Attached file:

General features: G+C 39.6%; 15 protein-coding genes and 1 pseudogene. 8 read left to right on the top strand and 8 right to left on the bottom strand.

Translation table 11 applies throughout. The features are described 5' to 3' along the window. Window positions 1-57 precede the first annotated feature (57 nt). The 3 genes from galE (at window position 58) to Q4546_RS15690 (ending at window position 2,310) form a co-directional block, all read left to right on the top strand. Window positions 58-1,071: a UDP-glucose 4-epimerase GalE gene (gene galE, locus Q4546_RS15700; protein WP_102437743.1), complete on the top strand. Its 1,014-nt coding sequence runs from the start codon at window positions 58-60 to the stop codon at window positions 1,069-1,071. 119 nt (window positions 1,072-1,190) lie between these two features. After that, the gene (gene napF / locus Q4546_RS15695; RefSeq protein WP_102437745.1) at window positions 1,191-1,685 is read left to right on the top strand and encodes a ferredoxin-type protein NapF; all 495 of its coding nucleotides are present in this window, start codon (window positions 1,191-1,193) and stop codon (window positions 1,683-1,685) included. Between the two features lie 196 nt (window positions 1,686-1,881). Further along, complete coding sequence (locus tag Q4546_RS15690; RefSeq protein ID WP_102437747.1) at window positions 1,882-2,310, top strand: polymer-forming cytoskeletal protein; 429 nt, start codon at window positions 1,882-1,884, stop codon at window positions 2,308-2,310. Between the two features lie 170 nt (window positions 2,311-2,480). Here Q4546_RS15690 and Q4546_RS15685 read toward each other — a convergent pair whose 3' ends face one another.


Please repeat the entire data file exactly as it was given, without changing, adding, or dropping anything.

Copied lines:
General features: G+C 39.6%; 15 protein-coding genes and 1 pseudogene. 8 read left to right on the top strand and 8 right to left on the bottom strand.

Translation table 11 applies throughout. The features are described 5' to 3' along the window. Window positions 1-57 precede the first annotated feature (57 nt). The 3 genes from galE (at window position 58) to Q4546_RS15690 (ending at window position 2,310) form a co-directional block, all read left to right on the top strand. Window positions 58-1,071: a UDP-glucose 4-epimerase GalE gene (gene galE, locus Q4546_RS15700; protein WP_102437743.1), complete on the top strand. Its 1,014-nt coding sequence runs from the start codon at window positions 58-60 to the stop codon at window positions 1,069-1,071. 119 nt (window positions 1,072-1,190) lie between these two features. After that, the gene (gene napF / locus Q4546_RS15695; RefSeq protein WP_102437745.1) at window positions 1,191-1,685 is read left to right on the top strand and encodes a ferredoxin-type protein NapF; all 495 of its coding nucleotides are present in this window, start codon (window positions 1,191-1,193) and stop codon (window positions 1,683-1,685) included. Between the two features lie 196 nt (window positions 1,686-1,881). Further along, complete coding sequence (locus tag Q4546_RS15690; RefSeq protein ID WP_102437747.1) at window positions 1,882-2,310, top strand: polymer-forming cytoskeletal protein; 429 nt, start codon at window positions 1,882-1,884, stop codon at window positions 2,308-2,310. Between the two features lie 170 nt (window positions 2,311-2,480). Here Q4546_RS15690 and Q4546_RS15685 read toward each other — a convergent pair whose 3' ends face one another.